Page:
“No Jake Brake” signs are common in residential areas. Here’s what they mean and why they’re there.
You may have seen “No Jake Brake” signs in your neighborhood and wondered why they are where they are and what exactly they mean. In a nutshell, these are signs prohibiting truckers from using a braking method that is very loud. The trucks’ engines are involved in the braking and the loud exhaust bark of the engine as it performs this braking action is disruptive to the neighbors who happen to live in the area where truckers want to use it. Despite the name, Jake Brake signs are not specific to firefighters in fire trucks, often called “Jakes” in the New England area. The name is strictly coincidental. Interestingly, firefighters in the East consider the word Jake a term of endearment, but firefighters in other parts of the U.S consider it an insult.
You may notice that Jake Brake signs are always near a hill, red-light, or stop sign. Obviously, hills are where truckers may want to supplement the rig’s wheel brakes with another form of braking. This keeps the truck’s friction brakes cooler and preserves them in the event they need more stopping power than they expect. Truckers seem to love the loudness of the systems and post up their own videos showing off the loud Jake Brakes. Here’s a good example, but be warned there is a bit of classic New England profanity at the end of this video recorded inside Boston’s Big Dig.
We reached out to our favorite former trucker turned auto writer, Aaron Turpen for some explanation of the reasons truckers need the Jake Brake options. Aaron told BestRide, “A lot of truckers use them to slow the rig down whenever slowing down is needed. I used them on off ramps to truck stops that weren’t in noise zones, for example. When the engine brakes can’t be used, the truck’s physical brakes have to be used instead and that wears on the brakes and can cause heat issues.”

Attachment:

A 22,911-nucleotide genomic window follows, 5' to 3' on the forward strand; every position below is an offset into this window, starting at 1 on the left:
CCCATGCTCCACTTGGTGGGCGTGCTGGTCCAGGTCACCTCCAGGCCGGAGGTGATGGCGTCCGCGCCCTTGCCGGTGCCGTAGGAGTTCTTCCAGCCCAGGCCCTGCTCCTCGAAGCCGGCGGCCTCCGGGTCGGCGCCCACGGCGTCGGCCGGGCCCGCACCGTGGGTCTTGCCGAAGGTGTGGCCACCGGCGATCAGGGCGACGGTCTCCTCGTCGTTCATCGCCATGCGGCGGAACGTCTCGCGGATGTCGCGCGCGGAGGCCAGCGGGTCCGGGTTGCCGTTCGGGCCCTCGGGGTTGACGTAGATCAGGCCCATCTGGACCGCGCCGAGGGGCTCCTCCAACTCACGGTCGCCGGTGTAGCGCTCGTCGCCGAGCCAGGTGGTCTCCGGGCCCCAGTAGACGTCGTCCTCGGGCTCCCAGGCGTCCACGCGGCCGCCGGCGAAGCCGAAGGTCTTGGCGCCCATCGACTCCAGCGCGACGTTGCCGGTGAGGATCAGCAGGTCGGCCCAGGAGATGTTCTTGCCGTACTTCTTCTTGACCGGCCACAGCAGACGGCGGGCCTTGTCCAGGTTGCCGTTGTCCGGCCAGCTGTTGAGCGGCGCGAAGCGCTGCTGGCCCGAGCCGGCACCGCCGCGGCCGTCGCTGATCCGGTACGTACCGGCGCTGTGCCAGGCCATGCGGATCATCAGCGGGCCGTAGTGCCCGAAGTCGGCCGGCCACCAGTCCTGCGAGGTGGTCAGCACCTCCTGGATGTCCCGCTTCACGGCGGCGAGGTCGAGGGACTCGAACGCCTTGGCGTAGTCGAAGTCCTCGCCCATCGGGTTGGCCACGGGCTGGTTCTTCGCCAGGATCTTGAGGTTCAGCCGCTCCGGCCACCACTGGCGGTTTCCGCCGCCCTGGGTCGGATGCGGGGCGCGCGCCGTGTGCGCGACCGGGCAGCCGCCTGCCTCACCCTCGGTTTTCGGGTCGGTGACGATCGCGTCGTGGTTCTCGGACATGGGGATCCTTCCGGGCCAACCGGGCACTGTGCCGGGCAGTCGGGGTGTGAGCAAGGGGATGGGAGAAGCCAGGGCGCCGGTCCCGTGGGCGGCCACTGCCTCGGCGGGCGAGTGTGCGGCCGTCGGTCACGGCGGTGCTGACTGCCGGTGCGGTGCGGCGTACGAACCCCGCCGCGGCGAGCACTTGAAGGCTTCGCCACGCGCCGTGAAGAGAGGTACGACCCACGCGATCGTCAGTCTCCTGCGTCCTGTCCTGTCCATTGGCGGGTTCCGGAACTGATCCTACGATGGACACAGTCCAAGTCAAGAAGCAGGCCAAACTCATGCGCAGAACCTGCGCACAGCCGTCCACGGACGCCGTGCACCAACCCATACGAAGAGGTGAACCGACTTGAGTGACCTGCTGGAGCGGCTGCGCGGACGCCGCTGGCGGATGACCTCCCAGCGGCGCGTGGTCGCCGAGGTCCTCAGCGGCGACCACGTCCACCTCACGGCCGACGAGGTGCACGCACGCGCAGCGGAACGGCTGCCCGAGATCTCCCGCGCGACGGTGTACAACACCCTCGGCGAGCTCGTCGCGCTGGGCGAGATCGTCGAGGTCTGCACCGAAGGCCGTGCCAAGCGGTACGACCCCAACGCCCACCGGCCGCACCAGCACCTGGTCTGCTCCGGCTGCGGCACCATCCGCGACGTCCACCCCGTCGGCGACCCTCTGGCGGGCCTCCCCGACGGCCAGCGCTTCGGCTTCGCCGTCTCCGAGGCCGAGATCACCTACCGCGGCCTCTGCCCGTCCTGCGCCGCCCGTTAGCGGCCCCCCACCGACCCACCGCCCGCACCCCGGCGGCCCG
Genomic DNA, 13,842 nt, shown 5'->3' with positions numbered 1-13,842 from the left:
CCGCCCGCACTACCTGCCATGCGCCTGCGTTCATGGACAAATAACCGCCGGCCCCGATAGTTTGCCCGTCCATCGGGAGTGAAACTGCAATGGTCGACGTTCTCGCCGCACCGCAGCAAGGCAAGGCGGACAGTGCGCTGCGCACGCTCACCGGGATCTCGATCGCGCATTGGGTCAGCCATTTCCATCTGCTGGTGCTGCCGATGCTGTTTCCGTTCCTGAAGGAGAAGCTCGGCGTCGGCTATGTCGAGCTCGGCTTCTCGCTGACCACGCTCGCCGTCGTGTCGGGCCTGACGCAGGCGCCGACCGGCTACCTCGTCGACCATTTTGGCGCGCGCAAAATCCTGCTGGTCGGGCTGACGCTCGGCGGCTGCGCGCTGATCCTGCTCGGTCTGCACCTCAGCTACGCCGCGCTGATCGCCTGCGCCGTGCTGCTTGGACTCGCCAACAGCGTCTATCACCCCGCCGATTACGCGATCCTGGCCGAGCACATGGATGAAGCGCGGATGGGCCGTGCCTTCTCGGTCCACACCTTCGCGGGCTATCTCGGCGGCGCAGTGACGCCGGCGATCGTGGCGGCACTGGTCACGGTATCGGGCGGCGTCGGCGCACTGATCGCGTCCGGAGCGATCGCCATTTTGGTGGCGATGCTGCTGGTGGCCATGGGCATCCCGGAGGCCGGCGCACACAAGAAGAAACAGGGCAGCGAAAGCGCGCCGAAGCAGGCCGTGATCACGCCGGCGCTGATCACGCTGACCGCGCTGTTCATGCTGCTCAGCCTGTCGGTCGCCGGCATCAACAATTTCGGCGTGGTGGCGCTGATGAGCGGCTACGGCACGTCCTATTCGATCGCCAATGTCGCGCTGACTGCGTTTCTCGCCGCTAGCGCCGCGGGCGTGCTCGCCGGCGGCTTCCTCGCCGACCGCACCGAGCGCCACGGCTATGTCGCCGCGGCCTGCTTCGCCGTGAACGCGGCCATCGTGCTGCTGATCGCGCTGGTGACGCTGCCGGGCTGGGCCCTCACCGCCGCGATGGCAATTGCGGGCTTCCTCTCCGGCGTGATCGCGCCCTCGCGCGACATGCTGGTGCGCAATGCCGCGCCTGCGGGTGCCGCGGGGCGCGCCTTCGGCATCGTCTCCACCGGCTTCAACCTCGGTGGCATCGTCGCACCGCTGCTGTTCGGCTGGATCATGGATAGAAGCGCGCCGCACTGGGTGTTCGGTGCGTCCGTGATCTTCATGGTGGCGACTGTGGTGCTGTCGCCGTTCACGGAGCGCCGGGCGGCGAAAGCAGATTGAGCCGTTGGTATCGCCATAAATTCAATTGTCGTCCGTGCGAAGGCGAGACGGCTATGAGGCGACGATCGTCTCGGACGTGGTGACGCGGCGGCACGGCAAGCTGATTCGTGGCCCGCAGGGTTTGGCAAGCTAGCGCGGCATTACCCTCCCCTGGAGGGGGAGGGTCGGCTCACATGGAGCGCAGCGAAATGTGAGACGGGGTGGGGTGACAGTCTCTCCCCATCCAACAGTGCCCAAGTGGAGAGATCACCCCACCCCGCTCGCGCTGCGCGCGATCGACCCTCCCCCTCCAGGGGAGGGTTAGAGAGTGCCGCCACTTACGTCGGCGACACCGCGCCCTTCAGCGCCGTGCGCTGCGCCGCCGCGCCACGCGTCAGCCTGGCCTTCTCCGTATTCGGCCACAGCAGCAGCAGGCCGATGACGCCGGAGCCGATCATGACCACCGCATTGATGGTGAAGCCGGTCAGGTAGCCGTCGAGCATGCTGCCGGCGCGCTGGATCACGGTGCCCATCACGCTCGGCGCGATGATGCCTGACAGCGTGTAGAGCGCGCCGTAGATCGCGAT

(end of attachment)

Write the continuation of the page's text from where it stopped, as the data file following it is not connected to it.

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The name Jake Brake comes from the system first developed by Jacobs Vehicle Systems more than fifty years ago. Even before that, truckers, and vehicle owners of all types would use the engine’s compression to help slow a vehicle. Jacobs made modifications to the engines of trucks that greatly enhanced the ability of diesel trucks to slow the vehicle down by in effect, reversing the engine’s compression power. The engine’s exhaust and intake valves are specially modified to handle the braking system’s needs. Today, Jake Brake systems are not unique to eighteen-wheelers. BestRide has tested Ford pickup trucks with engine brakes.
Aaron Turpen also gave us some good insight on why the signs are posted and why truckers are not always thrilled to see them, saying, “In most of the areas where ‘No Jake Brake’ signs are posted, it’s because residents are tired of noisy trucks farting their brakes through an area at all hours. I personally never had a problem with that. Though it is annoying when the highway’s speed drops from 55 to 35 with one sign and no warning and then a big ‘No Jake Brake’ sign is also posted. Slowing down 80,000 pounds is not a quick or easy task.”
The signs are not without controversy. In many areas, residents fight with local government or state government to have the signs posted. The residents feel that the heavy trucks and their loud noises should not be part of the quaint local vibe, but truckers feel that the system makes trucking easier and safer.